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'Herchanics' aims to restore cars and people

Former addicts and homeless are finding employment as mechanics with the newly-opened Herchanics shop in St. Pete.

ST. PETERSBURG, Fla. — The idea for Herchanics came to Chris Ortiz while he was in the shower. The chance to fight stigmas in the industry was too good to pass up.

“We never thought we’d be in the mechanic business,” said manager Dave Kreitmeyer. “I knew where the gas pedal was. That’s about it.”

The duo hired a bunch of people who did know their way around cars. Then they went to work trying to find a way to distinguish themselves from other shops in the area. They settled on fighting the stigma of women being taken advantage of at the auto shop.

And that's how Herchanics was born.

“We kind of all put our heads together and figure out what we can do to be different and dispel that preconceived notion and stigma that a woman has when she takes her car to the shop, that she’s going to get sold a bunch of unnecessary repairs and taken advantage of,” Kreitmeyer said.

They are fighting that stigma by going the extra mile to make the shop welcoming and comforting for women. Not only that, Herchanics is not just aiming to fix cars. It’s aiming to restore people, all while giving them an opportunity to get their hands dirty.

“(We’re) pretty much family,” said Fernando Rivera as he worked on removing lug nuts. “It doesn’t get any better than that.”

Rivera, just like Ortiz and Kreitmeyer, has overcome life struggles. Many of the people working at Herchanics are recovering drug addicts or previously homeless. Like the cars they’re fixing, they just wanted a life tune-up.

“Trying to help people, people appreciate it,” Rivera said.

Ortiz, who recovered from opioid addiction, founded St. Pete City Refuge 15 years ago as a way to help people like himself find sure footing after addiction.

 According to its online registration, it is a:

“transitional housing program for ex-offenders, those in recovery from addiction, homeless, and open to anyone in need of a shelter. Their purpose is to assist individuals in the transition to becoming independent by providing them with the resources available to them. The residents will receive the tools necessary to overcome and have a better quality of life.”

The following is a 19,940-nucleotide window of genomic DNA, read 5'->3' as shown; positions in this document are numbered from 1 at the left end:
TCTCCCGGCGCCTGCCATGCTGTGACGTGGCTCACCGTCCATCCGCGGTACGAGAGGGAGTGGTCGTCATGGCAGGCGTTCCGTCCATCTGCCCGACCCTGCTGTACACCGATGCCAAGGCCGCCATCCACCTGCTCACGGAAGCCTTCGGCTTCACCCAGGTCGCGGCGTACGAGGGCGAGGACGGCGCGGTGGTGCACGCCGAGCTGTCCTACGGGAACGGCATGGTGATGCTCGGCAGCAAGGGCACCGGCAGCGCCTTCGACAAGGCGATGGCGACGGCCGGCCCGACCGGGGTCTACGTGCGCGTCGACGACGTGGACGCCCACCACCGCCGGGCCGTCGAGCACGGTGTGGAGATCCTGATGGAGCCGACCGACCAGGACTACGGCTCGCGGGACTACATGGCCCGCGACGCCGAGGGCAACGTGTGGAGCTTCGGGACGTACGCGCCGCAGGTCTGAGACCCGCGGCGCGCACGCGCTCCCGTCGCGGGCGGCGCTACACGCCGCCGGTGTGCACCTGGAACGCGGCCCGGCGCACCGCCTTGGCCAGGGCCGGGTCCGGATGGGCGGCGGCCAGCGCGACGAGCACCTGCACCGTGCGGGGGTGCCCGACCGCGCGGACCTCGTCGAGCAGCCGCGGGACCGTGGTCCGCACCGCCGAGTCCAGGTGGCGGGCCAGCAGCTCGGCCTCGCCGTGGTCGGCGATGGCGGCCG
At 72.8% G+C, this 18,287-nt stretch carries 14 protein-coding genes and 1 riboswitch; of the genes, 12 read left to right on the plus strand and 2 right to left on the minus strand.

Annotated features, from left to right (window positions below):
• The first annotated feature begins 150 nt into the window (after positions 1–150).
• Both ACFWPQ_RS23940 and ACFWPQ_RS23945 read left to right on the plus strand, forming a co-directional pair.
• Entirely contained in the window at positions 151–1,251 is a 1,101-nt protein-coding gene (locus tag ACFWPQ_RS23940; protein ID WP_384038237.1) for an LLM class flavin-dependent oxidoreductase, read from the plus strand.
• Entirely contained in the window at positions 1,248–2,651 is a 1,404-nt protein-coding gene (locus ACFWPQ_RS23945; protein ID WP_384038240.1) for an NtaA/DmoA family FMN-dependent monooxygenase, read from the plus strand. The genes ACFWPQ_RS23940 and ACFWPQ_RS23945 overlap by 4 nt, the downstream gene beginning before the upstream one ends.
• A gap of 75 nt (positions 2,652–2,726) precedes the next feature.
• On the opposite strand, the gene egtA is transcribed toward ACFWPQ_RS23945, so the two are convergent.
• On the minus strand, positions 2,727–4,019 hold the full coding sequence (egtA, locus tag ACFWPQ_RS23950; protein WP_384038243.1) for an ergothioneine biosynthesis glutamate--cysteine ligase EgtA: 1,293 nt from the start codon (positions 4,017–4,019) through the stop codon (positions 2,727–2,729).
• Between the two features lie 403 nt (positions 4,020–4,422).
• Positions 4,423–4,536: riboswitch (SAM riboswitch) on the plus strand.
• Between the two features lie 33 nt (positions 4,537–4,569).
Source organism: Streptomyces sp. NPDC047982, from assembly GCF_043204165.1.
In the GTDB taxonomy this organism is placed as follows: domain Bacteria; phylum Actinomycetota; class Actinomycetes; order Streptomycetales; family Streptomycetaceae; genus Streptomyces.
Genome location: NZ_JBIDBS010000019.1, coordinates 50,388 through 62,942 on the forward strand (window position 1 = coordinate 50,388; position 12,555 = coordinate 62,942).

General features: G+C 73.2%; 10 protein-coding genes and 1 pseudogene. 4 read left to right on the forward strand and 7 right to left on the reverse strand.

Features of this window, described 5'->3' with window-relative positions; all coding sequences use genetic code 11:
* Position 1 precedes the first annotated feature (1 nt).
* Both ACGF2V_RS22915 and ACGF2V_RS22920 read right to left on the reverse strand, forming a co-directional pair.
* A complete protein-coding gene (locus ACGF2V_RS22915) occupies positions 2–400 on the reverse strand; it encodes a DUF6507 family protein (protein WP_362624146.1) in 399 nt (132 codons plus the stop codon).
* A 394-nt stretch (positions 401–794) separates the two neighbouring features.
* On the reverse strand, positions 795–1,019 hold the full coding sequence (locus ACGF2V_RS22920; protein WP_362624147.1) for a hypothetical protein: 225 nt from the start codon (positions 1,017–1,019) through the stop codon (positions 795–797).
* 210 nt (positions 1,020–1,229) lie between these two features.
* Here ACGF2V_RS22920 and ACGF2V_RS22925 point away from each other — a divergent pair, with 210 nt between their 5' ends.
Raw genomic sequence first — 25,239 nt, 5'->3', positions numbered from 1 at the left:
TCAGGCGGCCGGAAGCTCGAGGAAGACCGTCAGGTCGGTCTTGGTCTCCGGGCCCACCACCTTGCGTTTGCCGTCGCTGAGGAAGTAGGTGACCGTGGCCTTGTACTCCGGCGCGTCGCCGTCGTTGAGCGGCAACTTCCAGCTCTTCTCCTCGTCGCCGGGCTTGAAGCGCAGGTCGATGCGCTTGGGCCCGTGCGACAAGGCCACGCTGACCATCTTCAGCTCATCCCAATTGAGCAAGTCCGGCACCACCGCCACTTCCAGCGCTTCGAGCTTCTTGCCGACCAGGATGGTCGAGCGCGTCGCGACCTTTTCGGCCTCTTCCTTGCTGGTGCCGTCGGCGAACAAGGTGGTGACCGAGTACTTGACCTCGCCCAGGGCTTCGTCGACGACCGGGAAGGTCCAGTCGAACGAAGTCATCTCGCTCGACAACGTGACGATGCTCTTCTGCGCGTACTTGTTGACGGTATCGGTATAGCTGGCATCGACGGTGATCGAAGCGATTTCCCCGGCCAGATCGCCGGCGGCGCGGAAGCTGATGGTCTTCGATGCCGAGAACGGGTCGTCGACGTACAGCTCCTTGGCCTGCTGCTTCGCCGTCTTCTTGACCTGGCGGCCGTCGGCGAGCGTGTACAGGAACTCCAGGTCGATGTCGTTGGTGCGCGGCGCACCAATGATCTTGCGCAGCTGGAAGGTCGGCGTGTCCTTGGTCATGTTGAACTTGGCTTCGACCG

When it came time to start up Herchanics, which is located at the corner of Haines Road and 28th Street in St. Petersburg, adding a roster of employees who understand what it’s like to work to overcome their past and ensure a brighter future was paramount.

“God dropped it on our lap, man, and said, ‘Here you go’,” Ortiz said. “I’ve been blessed.”

Kreitmeyer was previously homeless. He was part of the group that acquired the crumbling auto body shop in early January. After five weeks of work, it looks fresh and inviting.

“150 percent different,” he explained.

The restoration of the building and business mirrors the restoration attempt for the people working at Herchanics. Everyone is going through or has gone through something, Rivera said. And there is no shame in it.

Just having the chance to keep improving in an environment like the one blooming at Herchanics is exciting for all.

“Just like a woman bringing her car to the shop as a statement as to her addiction and homelessness has a stigma attached to it as well so to be able to come here and work with a bunch of guys were going through a similar path as myself, people are coming to the shop customers, guests, that’s huge,” said Kreitmeyer.

The grand opening is Saturday afternoon from 1 p.m. to 4 p.m. There will be free food and live music. The address is 5700 Haines Road in St. Petersburg.

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